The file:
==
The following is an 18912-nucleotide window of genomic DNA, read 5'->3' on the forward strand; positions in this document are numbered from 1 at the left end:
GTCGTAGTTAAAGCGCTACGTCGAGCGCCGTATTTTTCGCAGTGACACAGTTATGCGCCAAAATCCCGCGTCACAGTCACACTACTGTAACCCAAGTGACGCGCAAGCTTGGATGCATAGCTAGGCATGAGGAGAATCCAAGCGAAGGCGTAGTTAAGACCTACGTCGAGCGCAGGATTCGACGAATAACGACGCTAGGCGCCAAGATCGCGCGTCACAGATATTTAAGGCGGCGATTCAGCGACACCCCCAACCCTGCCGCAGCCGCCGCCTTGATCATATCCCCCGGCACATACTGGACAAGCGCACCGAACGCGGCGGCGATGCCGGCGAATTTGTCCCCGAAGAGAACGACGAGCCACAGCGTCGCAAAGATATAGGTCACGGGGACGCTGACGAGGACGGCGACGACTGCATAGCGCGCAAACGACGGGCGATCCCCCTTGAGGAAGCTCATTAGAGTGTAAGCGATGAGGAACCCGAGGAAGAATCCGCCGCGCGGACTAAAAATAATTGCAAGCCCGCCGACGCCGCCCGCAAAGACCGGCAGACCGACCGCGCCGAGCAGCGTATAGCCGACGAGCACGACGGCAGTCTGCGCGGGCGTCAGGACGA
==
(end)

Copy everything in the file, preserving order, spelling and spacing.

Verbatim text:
The following is an 18912-nucleotide window of genomic DNA, read 5'->3' on the forward strand; positions in this document are numbered from 1 at the left end:
GTCGTAGTTAAAGCGCTACGTCGAGCGCCGTATTTTTCGCAGTGACACAGTTATGCGCCAAAATCCCGCGTCACAGTCACACTACTGTAACCCAAGTGACGCGCAAGCTTGGATGCATAGCTAGGCATGAGGAGAATCCAAGCGAAGGCGTAGTTAAGACCTACGTCGAGCGCAGGATTCGACGAATAACGACGCTAGGCGCCAAGATCGCGCGTCACAGATATTTAAGGCGGCGATTCAGCGACACCCCCAACCCTGCCGCAGCCGCCGCCTTGATCATATCCCCCGGCACATACTGGACAAGCGCACCGAACGCGGCGGCGATGCCGGCGAATTTGTCCCCGAAGAGAACGACGAGCCACAGCGTCGCAAAGATATAGGTCACGGGGACGCTGACGAGGACGGCGACGACTGCATAGCGCGCAAACGACGGGCGATCCCCCTTGAGGAAGCTCATTAGAGTGTAAGCGATGAGGAACCCGAGGAAGAATCCGCCGCGCGGACTAAAAATAATTGCAAGCCCGCCGACGCCGCCCGCAAAGACCGGCAGACCGACCGCGCCGAGCAGCGTATAGCCGACGAGCACGACGGCAGTCTGCGCGGGCGTCAGGACGA